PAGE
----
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2016 election media bias

trump6(In Part 1 I blogged about the Great American Stupid. In Part 2, about voting numbers and trends.)
 

There is no question that corporate media (CM) horrifically failed the American people in the 2016 election cycle. By treating Hillary’s email server as the very scandal of the millennium, while Donald Trump’s virtually endless litany of failings as a candidate for the highest office and as a human being were presented as just more tidbits in the here-today-gone-tomorrow news cycle (in which actual policy issues went virtually unmentioned, in any meaningful way), CM unquestionably played a key role in the disastrous outcome.
 

I’ve never seen anything like CM’s open, flagrant bias in this one, and my paying attention to presidential campaigns goes back to 1972. (Yeah, I was all of 11 at the time, but intellectually precocious. And a fervent Nixon Republican. But that’s another matter.) But the thing is, I don’t know that much of CM really wanted Pr*sident Trump to actually win; I don’t think they actually believed that he really could, any more than, for example, I did. Trump was seen more as ultimately harmless entertainment (and, of course, ratings-bait) than as a real threat. The intent was to create a close election, and blunt Democratic downballot gains. And as far as the fallout now coming down on corporate media, because of it all…well, everything about “President Trump” is too serious, and disturbing, a matter for any gleeful schadenfreude, on my part.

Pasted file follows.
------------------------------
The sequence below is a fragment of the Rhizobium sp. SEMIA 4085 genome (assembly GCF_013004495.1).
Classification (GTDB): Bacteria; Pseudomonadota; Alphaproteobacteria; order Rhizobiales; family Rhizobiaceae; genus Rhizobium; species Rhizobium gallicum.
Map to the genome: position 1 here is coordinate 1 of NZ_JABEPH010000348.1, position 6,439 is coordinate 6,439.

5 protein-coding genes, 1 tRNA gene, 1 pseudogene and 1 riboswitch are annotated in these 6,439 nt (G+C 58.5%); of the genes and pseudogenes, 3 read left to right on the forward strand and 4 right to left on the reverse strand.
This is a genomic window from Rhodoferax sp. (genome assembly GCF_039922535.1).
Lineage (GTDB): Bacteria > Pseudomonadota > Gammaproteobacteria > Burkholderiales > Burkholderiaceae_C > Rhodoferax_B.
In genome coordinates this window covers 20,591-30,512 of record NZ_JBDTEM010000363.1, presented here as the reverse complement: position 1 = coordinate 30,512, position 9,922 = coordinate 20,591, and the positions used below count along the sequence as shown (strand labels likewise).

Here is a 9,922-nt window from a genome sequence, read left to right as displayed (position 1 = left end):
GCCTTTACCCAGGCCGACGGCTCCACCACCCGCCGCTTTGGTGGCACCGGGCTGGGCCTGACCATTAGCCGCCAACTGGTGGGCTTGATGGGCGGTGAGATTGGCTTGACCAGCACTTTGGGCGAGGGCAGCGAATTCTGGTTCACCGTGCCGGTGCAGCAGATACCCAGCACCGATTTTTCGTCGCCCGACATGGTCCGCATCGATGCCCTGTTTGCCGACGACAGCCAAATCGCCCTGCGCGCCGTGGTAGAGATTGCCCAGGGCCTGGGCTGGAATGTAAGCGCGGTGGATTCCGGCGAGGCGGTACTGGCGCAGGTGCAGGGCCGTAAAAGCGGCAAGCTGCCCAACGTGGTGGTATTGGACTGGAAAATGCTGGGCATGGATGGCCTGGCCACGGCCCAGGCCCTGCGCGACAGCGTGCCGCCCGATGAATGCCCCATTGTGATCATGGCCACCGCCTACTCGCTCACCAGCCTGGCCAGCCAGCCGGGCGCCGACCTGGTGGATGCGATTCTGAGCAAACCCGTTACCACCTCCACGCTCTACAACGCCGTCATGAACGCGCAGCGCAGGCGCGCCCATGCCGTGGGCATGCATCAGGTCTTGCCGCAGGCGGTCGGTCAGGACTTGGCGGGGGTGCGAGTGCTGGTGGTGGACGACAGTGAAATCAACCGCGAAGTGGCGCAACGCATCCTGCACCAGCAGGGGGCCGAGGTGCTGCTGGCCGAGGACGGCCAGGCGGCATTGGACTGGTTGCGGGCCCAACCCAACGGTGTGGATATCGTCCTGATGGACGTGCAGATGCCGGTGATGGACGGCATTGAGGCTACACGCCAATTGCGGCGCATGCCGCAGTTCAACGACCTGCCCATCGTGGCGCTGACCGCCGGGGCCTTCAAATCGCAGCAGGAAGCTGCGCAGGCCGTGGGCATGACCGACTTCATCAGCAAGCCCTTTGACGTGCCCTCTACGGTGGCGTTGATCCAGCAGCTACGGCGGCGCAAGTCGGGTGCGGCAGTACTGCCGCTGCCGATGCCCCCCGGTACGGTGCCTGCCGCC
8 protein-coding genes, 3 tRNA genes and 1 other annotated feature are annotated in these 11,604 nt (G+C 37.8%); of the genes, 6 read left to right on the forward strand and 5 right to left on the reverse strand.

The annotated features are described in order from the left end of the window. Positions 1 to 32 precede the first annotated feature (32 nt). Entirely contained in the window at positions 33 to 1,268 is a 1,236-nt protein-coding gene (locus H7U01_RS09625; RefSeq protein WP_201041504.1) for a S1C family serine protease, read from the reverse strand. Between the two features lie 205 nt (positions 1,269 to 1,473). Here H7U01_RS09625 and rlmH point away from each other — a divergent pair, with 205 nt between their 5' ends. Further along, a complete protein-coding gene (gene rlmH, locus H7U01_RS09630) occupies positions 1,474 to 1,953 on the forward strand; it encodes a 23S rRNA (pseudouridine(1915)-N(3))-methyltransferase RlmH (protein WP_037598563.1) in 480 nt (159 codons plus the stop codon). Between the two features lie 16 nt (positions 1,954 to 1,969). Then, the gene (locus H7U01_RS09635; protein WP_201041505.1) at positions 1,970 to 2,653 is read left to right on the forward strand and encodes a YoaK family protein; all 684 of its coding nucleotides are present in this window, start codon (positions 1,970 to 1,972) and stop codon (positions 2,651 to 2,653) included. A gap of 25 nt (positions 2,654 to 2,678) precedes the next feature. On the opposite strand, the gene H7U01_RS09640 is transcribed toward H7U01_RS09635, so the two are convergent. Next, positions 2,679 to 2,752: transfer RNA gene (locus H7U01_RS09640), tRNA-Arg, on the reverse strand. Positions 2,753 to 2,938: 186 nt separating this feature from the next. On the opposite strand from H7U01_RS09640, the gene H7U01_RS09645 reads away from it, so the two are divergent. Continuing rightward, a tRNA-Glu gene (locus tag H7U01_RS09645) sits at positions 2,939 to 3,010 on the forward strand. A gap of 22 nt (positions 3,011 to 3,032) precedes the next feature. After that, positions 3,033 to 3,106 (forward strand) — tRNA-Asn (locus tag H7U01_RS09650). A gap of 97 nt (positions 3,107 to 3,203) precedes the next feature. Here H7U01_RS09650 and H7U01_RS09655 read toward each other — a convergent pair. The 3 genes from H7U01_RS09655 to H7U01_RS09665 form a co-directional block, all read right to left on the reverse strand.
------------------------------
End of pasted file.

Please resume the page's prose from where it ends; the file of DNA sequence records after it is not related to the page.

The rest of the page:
As always, sweeping statements like those in the first paragraph above, while possessed of ample truth, require a measure of qualification, here in the messy, uncertain world of…reality. How much influence does corporate media really have? Let’s consider some numbers.
 
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trump3When people who at least try to be clear thinkers, rather than go through life in benighted fogs of motivated reasoning, are shown to be wrong, we endeavor to figure out what went wrong, in order to avoid repeating the same mistakes. (“Motivated reasoning” is basically all the mental gymnastics people do to justify believing what they want, based on dogma, emotionalism and cognitive biases, when said beliefs have little or no apparent grounding in fact and/or reason.) Sorry to sound all lecturing and pretentious.
 
When Donald Trump became the GOP presidential nominee, I believed that by this time, mid-September 2016, the only remaining question would be just how big the Democratic electoral tsunami would be. Kinda f*cked that up, didn’t I?
 
To be clear, I still believe that Hillary Clinton will win the Electoral College quite handily. And that it’s considerably more likely than not that we’ll take the U.S. Senate, although quite possibly with no more than 51 seats at best. And that we’ll take the MN House and have legislative majorities for Gov. Dayton’s final two years. And all of those will be wonderful things.